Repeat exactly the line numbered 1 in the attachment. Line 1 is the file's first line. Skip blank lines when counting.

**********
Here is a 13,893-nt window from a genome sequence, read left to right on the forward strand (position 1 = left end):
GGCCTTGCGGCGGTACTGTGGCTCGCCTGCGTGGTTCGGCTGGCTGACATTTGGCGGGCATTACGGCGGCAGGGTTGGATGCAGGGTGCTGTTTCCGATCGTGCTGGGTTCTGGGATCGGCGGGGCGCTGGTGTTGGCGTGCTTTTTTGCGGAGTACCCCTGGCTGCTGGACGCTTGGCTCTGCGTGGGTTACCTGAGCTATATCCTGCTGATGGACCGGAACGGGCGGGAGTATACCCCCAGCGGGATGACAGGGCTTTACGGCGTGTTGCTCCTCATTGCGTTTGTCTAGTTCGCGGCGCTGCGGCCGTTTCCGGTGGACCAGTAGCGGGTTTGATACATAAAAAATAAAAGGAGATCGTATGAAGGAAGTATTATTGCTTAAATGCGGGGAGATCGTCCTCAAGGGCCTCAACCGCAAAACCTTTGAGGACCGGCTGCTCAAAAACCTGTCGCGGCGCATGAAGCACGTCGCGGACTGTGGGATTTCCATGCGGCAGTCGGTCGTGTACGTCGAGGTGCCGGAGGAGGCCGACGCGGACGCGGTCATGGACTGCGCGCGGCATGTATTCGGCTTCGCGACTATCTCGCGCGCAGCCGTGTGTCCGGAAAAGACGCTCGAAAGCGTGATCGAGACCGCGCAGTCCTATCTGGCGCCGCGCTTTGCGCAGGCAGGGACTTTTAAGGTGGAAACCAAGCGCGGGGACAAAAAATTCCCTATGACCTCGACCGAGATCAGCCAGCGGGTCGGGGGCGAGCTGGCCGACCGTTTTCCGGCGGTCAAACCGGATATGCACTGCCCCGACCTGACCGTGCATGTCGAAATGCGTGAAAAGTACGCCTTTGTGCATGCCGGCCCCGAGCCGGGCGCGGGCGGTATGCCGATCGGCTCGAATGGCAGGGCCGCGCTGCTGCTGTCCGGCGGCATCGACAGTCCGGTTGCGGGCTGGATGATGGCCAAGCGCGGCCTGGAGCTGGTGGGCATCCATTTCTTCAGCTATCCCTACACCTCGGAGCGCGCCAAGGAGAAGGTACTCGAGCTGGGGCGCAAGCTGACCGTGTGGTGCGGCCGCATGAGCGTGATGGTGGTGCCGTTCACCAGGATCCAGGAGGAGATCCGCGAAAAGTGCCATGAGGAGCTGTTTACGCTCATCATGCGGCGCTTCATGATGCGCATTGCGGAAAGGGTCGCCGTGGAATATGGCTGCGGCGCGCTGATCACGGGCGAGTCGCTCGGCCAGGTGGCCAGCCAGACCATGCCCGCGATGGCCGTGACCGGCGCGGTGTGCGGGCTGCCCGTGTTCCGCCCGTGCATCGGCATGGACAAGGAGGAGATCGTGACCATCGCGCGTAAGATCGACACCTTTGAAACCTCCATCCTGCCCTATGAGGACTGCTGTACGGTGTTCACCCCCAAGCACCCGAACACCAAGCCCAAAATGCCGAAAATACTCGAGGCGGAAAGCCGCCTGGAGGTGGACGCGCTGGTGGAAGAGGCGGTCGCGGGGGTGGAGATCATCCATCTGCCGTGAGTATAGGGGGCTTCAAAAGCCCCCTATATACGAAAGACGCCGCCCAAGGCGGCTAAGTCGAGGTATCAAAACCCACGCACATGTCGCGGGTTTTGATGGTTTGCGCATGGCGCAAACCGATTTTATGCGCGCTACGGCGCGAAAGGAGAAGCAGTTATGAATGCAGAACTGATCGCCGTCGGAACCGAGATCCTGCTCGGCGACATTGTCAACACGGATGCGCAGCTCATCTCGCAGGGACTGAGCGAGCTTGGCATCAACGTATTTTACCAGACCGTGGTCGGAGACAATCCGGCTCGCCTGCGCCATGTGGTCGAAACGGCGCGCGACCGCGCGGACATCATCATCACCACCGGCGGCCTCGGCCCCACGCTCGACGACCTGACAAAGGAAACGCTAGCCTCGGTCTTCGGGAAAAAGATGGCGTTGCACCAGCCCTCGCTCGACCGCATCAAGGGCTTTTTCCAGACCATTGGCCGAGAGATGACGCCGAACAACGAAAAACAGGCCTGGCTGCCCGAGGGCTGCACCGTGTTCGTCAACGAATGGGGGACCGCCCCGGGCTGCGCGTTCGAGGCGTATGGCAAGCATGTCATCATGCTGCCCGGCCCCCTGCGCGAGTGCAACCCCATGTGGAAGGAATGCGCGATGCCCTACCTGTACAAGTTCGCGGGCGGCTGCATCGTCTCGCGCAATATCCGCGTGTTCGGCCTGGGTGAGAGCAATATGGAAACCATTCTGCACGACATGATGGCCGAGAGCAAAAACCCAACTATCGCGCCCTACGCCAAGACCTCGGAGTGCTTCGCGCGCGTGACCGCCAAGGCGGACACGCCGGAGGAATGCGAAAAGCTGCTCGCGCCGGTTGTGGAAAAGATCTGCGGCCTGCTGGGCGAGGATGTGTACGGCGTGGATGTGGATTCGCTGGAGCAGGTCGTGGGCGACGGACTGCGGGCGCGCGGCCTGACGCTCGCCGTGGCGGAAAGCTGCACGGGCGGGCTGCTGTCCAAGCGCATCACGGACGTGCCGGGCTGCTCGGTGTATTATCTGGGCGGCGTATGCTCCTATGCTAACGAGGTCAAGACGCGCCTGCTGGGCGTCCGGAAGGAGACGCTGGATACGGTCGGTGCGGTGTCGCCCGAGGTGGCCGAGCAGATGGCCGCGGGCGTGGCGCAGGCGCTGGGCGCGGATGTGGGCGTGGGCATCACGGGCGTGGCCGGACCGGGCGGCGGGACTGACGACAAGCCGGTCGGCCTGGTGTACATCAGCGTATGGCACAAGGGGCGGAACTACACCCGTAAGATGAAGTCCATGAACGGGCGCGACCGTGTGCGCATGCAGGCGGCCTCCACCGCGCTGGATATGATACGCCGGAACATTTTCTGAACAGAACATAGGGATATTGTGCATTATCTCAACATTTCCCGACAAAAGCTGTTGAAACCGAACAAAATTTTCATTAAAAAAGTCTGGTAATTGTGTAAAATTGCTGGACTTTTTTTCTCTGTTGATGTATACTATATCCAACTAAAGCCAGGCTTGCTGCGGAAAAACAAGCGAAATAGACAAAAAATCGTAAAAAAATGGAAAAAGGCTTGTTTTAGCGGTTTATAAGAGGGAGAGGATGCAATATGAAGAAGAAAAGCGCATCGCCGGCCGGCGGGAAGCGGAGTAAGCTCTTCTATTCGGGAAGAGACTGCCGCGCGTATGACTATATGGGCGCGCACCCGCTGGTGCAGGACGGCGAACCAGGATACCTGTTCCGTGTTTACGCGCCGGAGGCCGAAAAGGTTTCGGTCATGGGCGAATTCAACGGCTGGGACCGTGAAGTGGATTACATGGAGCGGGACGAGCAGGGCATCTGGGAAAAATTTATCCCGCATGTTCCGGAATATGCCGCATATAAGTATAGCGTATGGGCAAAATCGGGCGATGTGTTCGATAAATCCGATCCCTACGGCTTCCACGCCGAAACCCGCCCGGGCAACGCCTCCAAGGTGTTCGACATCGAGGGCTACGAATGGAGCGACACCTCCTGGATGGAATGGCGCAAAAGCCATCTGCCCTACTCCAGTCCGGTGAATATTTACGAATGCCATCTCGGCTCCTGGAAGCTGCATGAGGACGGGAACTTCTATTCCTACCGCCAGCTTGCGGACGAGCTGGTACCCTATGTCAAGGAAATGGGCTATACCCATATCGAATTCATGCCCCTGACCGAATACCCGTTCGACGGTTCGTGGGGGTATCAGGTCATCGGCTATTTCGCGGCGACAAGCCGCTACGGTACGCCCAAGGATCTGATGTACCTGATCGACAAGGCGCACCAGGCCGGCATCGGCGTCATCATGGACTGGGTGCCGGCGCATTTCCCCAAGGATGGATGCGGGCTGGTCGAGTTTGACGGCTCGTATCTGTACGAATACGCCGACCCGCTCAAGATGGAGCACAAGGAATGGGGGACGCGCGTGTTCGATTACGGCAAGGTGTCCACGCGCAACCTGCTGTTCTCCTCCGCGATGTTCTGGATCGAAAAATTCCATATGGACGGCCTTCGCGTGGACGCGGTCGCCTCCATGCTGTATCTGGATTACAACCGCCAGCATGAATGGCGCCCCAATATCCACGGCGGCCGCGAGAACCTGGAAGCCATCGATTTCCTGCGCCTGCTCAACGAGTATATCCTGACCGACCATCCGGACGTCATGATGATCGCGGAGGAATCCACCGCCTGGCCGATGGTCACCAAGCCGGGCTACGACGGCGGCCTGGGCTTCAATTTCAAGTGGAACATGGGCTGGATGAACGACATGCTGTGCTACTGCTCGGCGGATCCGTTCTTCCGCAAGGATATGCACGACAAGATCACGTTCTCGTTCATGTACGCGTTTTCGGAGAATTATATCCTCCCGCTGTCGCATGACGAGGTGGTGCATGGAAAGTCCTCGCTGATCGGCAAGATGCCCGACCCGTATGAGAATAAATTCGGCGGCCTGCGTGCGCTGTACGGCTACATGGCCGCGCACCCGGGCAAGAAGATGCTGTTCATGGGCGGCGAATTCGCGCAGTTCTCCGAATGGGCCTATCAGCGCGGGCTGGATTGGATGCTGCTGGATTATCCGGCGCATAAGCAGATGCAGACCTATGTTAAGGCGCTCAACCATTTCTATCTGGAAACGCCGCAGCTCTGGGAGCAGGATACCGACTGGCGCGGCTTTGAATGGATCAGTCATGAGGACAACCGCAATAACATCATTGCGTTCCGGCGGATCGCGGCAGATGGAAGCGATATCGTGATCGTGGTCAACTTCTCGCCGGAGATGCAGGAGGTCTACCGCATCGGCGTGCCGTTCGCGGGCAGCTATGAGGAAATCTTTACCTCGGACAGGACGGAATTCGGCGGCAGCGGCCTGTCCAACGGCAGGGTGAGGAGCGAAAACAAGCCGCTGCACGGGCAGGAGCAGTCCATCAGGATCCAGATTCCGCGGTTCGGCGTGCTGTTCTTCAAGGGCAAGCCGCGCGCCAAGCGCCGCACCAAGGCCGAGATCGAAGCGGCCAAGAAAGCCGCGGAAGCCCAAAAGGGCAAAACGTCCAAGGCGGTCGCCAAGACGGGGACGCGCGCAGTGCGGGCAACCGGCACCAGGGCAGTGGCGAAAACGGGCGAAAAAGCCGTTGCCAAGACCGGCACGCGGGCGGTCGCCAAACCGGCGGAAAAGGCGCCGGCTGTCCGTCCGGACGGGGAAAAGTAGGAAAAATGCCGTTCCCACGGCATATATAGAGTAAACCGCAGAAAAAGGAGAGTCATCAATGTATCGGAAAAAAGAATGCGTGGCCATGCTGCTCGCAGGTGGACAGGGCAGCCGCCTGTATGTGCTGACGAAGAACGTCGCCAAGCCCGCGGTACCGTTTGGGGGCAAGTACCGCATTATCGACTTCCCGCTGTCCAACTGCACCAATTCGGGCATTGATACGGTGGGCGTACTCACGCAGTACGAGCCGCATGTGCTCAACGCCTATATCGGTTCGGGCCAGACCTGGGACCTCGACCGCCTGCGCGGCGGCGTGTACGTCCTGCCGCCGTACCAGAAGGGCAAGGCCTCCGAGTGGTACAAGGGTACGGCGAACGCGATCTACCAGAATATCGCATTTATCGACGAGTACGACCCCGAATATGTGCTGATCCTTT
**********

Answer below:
Here is a 13,893-nt window from a genome sequence, read left to right on the forward strand (position 1 = left end):